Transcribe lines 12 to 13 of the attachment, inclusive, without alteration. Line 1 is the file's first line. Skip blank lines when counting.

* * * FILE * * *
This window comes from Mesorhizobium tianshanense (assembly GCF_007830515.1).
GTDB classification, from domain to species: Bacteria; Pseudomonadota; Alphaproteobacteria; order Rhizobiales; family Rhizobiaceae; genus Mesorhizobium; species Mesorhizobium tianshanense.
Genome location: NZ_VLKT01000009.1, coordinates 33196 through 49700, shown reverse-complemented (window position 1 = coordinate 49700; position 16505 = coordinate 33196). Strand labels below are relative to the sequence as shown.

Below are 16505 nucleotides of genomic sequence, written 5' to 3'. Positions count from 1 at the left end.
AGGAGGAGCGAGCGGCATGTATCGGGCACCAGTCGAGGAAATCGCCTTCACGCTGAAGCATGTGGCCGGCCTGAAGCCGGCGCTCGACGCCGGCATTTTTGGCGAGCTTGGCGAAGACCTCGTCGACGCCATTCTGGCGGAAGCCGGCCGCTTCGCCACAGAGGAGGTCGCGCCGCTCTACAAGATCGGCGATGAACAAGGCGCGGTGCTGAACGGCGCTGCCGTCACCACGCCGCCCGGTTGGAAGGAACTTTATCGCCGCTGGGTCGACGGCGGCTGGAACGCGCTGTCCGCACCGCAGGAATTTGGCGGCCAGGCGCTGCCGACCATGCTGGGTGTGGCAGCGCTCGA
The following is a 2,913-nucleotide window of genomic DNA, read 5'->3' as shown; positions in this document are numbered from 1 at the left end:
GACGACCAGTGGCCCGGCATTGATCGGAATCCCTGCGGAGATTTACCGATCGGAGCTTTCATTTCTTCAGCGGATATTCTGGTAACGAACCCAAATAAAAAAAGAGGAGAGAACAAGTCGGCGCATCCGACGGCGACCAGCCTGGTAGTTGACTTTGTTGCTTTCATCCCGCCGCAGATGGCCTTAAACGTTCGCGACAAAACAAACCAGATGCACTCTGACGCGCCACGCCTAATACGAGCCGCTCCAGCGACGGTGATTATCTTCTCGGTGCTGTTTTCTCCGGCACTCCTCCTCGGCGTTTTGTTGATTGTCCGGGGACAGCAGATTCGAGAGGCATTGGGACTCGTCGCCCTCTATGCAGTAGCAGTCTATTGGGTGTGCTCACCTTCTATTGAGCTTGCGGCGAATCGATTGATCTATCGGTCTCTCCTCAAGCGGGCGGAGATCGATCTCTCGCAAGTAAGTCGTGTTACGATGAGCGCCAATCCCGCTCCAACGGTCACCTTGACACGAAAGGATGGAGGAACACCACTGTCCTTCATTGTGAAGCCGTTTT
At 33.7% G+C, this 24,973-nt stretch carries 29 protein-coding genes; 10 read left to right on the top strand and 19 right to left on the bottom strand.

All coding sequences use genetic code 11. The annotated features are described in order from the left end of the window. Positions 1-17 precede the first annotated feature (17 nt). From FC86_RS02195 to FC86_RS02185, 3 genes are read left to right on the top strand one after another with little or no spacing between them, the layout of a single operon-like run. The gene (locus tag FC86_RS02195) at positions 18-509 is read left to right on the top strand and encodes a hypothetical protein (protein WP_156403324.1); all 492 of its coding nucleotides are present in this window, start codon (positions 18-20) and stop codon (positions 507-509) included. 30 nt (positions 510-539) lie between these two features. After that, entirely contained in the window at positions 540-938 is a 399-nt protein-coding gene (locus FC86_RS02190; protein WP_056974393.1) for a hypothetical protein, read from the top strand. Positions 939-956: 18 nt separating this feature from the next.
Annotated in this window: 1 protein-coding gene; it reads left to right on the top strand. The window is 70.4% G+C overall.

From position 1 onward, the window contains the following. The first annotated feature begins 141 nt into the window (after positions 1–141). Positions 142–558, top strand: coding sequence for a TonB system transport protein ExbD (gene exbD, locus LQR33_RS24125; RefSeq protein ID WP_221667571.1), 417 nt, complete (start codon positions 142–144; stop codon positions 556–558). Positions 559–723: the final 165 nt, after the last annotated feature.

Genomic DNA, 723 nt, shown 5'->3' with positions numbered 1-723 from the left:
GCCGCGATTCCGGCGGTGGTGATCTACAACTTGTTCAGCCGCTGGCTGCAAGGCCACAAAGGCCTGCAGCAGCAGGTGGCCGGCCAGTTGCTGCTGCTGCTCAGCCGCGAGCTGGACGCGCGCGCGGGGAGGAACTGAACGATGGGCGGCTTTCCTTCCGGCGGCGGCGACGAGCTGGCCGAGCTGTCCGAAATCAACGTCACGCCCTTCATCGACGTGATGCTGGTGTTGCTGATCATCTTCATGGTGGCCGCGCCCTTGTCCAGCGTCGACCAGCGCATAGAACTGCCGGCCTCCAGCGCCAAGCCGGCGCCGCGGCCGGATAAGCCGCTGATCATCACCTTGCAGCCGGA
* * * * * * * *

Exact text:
Genomic DNA, 723 nt, shown 5'->3' with positions numbered 1-723 from the left:
GCCGCGATTCCGGCGGTGGTGATCTACAACTTGTTCAGCCGCTGGCTGCAAGGCCACAAAGGCCTGCAGCAGCAGGTGGCCGGCCAGTTGCTGCTGCTGCTCAGCCGCGAGCTGGACGCGCGCGCGGGGAGGAACTGAACGATGGGCGGCTTTCCTTCCGGCGGCGGCGACGAGCTGGCCGAGCTGTCCGAAATCAACGTCACGCCCTTCATCGACGTGATGCTGGTGTTGCTGATCATCTTCATGGTGGCCGCGCCCTTGTCCAGCGTCGACCAGCGCATAGAACTGCCGGCCTCCAGCGCCAAGCCGGCGCCGCGGCCGGATAAGCCGCTGATCATCACCTTGCAGCCGGA